Andre Iguodala: Why Iggy Is Real Winner in Dwight Howard Trade to Lakers

Josh SchochAnalyst IIIAugust 11, 2012

PHILADELPHIA, PA - MARCH 16: Andre Iguodala #9 of the Philadelphia 76ers passes to teammate Thaddeus Young #21 during the game against the Miami Heat at the Wells Fargo Center on March 16, 2012 in Philadelphia, Pennsylvania. NOTE TO USER: User expressly acknowledges and agrees that, by downloading and or using this photograph, User is consenting to the terms and conditions of the Getty Images License Agreement. (Photo by Drew Hallowell/Getty Images)
Drew Hallowell/Getty Images

Dwight Howard going to the Los Angeles Lakers may have stolen all the headlines, but Andre Iguodala became the real winner by leaving the Philadelphia 76ers for the Denver Nuggets.

Iguodala was the highlight of the deal for the Nuggets, as they received him in the four-team trade.

Both Iggy and the Nuggets have to be happy with how the trade worked out. The Nuggets got a member of Team USA, and Iguodala got a fresh start.

Iggy was stuck in a poor situation in Philly. He was the team's go-to guy for too many things, and defenses honed in on him.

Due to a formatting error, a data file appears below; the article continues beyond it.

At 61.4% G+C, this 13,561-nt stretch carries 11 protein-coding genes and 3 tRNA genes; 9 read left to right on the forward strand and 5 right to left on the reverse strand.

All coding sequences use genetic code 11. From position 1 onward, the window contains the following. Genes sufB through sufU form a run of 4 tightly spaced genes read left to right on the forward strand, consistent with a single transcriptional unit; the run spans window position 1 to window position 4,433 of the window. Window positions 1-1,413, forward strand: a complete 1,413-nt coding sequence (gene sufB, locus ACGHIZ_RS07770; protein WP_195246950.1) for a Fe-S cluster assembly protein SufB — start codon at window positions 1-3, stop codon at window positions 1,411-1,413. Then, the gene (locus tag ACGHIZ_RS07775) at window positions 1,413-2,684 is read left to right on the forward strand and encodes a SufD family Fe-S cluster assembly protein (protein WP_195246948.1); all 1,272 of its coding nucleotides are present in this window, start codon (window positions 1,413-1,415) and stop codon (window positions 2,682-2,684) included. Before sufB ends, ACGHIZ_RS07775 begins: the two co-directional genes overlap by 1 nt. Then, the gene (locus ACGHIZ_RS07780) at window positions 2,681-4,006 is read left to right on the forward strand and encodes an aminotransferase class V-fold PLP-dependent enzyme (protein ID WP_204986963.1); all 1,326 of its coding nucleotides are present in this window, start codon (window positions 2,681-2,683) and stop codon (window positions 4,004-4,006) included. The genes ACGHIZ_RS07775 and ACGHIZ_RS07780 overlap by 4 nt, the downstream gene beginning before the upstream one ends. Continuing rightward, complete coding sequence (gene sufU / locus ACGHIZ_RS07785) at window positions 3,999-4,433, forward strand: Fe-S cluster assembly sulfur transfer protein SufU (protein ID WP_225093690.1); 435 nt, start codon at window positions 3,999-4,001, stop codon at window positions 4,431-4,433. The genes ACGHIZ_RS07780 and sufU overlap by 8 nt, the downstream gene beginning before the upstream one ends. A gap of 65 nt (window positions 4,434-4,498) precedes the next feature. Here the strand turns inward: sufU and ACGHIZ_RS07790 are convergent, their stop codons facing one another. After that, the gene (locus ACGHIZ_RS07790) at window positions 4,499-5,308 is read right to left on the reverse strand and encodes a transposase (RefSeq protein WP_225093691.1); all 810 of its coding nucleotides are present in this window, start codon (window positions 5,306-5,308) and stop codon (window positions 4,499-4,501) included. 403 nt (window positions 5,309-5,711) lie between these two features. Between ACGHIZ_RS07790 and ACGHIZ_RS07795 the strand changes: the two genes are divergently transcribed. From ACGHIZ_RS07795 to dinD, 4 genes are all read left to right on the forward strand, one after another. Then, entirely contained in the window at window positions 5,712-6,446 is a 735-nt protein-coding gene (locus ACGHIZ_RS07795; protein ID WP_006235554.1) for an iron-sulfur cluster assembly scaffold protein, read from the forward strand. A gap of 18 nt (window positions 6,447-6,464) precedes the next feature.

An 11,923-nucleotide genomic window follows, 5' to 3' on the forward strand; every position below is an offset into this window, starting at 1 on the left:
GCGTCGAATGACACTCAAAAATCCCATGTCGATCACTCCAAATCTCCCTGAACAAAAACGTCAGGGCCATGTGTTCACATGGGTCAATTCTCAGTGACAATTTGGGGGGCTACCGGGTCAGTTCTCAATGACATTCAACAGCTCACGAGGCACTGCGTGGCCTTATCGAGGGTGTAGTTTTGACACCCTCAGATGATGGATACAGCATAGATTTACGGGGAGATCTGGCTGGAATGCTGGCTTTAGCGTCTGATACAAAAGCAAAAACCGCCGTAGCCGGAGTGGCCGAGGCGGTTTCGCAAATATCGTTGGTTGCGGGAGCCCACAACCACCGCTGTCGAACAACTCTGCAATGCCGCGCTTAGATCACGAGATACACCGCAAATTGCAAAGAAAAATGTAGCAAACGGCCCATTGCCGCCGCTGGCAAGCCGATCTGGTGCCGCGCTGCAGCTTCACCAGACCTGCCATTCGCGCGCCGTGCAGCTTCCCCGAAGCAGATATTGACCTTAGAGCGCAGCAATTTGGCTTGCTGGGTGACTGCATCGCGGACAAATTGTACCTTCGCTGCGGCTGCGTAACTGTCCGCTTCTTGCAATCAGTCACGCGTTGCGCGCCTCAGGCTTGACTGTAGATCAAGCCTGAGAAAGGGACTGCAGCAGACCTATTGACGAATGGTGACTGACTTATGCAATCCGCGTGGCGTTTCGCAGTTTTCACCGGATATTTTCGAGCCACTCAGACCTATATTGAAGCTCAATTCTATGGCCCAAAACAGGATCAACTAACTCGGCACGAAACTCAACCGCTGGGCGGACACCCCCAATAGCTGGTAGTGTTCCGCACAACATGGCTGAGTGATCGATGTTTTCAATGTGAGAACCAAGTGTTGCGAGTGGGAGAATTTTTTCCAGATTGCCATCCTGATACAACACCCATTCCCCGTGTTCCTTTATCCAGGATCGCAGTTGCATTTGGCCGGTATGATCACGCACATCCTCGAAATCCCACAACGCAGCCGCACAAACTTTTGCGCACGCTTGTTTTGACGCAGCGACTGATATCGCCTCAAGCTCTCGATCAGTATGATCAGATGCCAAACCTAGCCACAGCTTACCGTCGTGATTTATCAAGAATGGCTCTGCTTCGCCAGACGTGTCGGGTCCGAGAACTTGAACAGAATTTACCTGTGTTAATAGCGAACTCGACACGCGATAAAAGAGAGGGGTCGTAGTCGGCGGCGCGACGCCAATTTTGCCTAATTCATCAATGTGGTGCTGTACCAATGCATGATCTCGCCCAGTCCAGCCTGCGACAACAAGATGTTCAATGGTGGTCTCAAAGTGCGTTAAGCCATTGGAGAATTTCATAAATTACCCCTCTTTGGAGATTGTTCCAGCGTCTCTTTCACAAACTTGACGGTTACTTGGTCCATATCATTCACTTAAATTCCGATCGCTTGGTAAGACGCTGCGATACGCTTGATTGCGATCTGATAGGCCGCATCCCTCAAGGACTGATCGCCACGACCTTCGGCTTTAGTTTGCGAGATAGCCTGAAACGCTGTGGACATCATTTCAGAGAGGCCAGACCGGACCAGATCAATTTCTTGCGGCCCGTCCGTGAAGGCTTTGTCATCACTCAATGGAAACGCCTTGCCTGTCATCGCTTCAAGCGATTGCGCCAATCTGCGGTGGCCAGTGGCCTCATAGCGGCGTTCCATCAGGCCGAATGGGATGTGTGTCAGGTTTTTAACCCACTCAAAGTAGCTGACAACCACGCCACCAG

Whenever the team made the playoffs, it wasn't in a position to win. While they took down a Derrick Rose-less Chicago Bulls team last year, they were promptly taken out by the Boston Celtics.

Considering that Iguodala had to be both a scoring leader and play point guard at times, it wasn't a good situation for him. He's a great scorer when given the chance to focus on that aspect, and he'll finally be given that chance in Denver.

With Ty Lawson budding into one of the NBA's leading point guards, Iggy won't have to distribute and read defenses in order to facilitate.

Now he can just score.

Lawson takes a lot of the pressure off of him to lead the team, as does having a talented big man in JaVale McGee—no matter how erratic he is. Iguodala didn't have the supporting cast in Philly that he will in Denver, and now that leaves him free to play his game.

While he probably won't jump up to 20 points per game, he doesn't have as much pressure on him and will not be looked at to to lead this team, giving him ample opportunities to attack defenses without them keying in on him the whole game.

The Sixers were getting better—there's little point in denying that. The team could have been good in a few years because of their youth, but the Nuggets are already a good team that has a bright future, as they finished sixth in the Western Conference last season.

With Iggy on the team, we could see them do even better, perhaps finishing in the top half of the postseason bracket and getting home-court advantage.

No, they're not the Thunder. No, they're not the Lakers. But the Nuggets have a bright future and will compete immediately with a player like Iguodala joining them.

You couldn't have scripted it any better for the former Arizona Wildcat.